The Dry Season
Four miles above the surface of the world floats a group of islands: One great island, shrouded in mist, often wracked by violent storms, and 22 smaller islands of varying size, with a wide variety of inhabitants. The islands travel, propelled by an unseen force, in a great circle that covers a large part of the world beneath them, evoking three distinct seasons: The wet season, when the islands float over the open ocean with its tropical rains and storms, and when the floating ships of the smaller islands leave the skies for the seas and bring back an abundance of food and wealth, trading with the nations below; The building season, when the islands float above the vast forests and mountains northwest of the ocean and the ships travel downwards to the surface and bring back raw materials; and the dry season, when the islands circle around the great mountain range and spend long months above the empty wastelands – a traditional season for war and the settling of old conflicts, when the ships have nothing to do beneath the islands.
The islands are home to many nations. Humans hold little power in most of them – the Celestial Kingdom of the Orcs remains uniformly hostile to them, blessed with a long memory of human attempts to overthrow their emperor in ages past, and in the Elven republics, while they are legally equal to the elves, it is difficult for a human family to make much headway against trade families whose individual members live as long as a human dynasty. Humanity has had better luck blending in with the gnomish communities that rule the smallest islands, though scarce resources put limits on the gnomes’ generosity. Instead, most of humanity exists as second-class citizens or worse in kingdoms ruled by other races, and in the wet season there is fierce competition among human families for spots on ships heading down to the water, where many of them simply find an island to settle on or become citizens of the prosperous Dwarven or Lizardfolk kingdoms that dot the water islands.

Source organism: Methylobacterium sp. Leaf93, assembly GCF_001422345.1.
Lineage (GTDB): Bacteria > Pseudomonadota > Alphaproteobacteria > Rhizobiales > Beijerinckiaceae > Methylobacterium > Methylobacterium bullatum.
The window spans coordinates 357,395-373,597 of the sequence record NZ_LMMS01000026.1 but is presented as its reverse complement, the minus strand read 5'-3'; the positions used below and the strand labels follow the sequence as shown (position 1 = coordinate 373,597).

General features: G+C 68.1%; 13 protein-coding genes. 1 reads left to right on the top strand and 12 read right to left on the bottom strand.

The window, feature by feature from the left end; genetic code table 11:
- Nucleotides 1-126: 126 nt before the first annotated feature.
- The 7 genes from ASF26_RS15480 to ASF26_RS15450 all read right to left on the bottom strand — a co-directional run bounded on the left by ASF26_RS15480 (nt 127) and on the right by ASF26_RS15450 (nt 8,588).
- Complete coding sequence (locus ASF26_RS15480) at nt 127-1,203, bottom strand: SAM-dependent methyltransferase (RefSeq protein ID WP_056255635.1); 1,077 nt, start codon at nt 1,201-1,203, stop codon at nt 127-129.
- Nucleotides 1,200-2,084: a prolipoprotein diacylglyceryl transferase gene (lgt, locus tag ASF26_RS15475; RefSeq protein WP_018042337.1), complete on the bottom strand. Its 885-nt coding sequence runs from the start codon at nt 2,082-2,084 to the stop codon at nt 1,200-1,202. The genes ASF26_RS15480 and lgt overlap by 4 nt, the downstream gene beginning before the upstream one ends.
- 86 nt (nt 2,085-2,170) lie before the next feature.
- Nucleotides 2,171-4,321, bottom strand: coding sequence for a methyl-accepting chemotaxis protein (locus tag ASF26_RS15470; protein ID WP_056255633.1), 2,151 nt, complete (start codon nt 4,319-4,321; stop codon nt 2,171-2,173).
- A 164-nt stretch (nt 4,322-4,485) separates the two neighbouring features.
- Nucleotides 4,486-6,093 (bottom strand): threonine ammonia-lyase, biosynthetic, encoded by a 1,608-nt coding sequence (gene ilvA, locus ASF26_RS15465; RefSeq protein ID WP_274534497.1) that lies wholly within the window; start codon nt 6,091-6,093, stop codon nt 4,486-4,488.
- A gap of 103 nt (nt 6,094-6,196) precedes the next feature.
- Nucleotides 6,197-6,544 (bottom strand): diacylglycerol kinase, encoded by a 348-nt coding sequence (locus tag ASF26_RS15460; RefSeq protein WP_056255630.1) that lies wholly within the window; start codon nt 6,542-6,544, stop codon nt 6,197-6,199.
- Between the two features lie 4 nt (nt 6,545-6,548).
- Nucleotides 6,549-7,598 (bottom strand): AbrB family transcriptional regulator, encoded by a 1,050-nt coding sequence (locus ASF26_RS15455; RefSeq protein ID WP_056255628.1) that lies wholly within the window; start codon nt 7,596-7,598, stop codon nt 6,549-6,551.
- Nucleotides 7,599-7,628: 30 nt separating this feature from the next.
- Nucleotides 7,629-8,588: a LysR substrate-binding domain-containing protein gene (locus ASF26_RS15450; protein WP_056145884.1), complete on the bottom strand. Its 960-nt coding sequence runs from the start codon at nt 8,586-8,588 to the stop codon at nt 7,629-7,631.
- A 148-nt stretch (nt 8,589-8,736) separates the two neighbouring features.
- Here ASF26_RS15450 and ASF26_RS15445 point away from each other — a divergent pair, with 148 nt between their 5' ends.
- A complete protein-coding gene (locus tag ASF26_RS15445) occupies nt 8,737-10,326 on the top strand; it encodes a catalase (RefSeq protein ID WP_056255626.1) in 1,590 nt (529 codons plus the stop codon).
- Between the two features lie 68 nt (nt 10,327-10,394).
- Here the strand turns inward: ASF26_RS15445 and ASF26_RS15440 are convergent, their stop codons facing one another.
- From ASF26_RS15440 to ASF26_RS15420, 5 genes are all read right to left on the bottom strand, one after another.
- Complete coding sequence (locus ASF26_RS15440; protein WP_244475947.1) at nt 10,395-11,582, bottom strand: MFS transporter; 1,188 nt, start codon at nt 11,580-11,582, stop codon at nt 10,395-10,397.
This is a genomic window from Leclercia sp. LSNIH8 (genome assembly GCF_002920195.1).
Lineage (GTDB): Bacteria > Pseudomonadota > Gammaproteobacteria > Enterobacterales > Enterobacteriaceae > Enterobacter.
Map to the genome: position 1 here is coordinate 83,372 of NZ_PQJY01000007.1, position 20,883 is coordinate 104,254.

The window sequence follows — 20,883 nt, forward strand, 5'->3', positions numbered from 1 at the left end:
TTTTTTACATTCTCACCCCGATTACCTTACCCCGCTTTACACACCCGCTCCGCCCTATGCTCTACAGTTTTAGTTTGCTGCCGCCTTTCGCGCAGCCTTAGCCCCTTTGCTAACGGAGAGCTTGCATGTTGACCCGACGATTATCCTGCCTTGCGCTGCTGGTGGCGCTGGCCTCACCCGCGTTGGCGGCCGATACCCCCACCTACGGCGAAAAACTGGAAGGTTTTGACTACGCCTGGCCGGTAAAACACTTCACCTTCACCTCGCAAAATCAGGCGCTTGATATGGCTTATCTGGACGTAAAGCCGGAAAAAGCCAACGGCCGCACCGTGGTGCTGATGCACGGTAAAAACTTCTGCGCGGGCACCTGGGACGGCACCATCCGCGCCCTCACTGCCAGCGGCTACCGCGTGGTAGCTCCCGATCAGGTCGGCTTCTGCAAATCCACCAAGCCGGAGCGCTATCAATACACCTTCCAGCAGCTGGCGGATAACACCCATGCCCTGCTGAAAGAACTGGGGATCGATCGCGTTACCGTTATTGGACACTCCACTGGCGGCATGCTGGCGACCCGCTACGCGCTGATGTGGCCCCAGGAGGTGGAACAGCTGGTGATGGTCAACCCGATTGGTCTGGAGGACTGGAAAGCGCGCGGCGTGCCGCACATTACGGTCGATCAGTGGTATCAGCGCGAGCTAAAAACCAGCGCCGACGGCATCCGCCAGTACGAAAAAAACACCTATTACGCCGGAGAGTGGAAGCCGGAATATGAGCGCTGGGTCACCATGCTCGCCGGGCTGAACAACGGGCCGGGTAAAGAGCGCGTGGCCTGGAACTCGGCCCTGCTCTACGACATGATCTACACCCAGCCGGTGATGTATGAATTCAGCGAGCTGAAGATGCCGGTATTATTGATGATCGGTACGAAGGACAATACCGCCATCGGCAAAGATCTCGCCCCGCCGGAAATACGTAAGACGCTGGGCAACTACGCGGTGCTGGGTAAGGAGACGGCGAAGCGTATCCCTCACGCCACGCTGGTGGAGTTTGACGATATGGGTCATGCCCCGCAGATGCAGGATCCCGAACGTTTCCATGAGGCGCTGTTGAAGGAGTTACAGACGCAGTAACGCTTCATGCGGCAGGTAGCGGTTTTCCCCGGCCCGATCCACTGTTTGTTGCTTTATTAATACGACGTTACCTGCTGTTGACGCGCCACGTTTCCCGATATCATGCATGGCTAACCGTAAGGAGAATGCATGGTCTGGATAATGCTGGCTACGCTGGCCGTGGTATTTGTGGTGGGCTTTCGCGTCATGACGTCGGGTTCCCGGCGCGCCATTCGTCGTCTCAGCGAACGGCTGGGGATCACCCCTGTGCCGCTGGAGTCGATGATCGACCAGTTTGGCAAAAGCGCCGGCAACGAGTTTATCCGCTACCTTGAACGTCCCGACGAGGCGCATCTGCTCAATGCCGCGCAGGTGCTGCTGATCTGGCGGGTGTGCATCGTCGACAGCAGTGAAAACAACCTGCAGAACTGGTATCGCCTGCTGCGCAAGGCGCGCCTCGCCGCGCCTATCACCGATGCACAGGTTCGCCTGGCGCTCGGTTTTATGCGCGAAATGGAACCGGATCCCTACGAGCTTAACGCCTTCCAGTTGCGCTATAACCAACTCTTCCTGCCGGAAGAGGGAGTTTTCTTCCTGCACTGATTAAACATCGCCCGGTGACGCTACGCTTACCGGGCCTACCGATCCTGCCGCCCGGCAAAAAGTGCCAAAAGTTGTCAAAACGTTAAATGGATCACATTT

Those unable to join the gnomes or flee to the surface below do have one final option, though it is a dangerous and frequently unsuccessful choice: Many of the islands have networks of catacombs in the underside of the rock, though whether or not they are natural none can say. Over time outcast communities, in stolen or jury-rigged floating ships, have fled to and settled these caves. While their presence is a constant irritant to the legitimate governments – especially since many must resort to piracy to survive – they are extremely difficult to dislodge, since they have entrenched themselves well, and any serious efforts to destroy their communities risks damage to the structure of the islands themselves.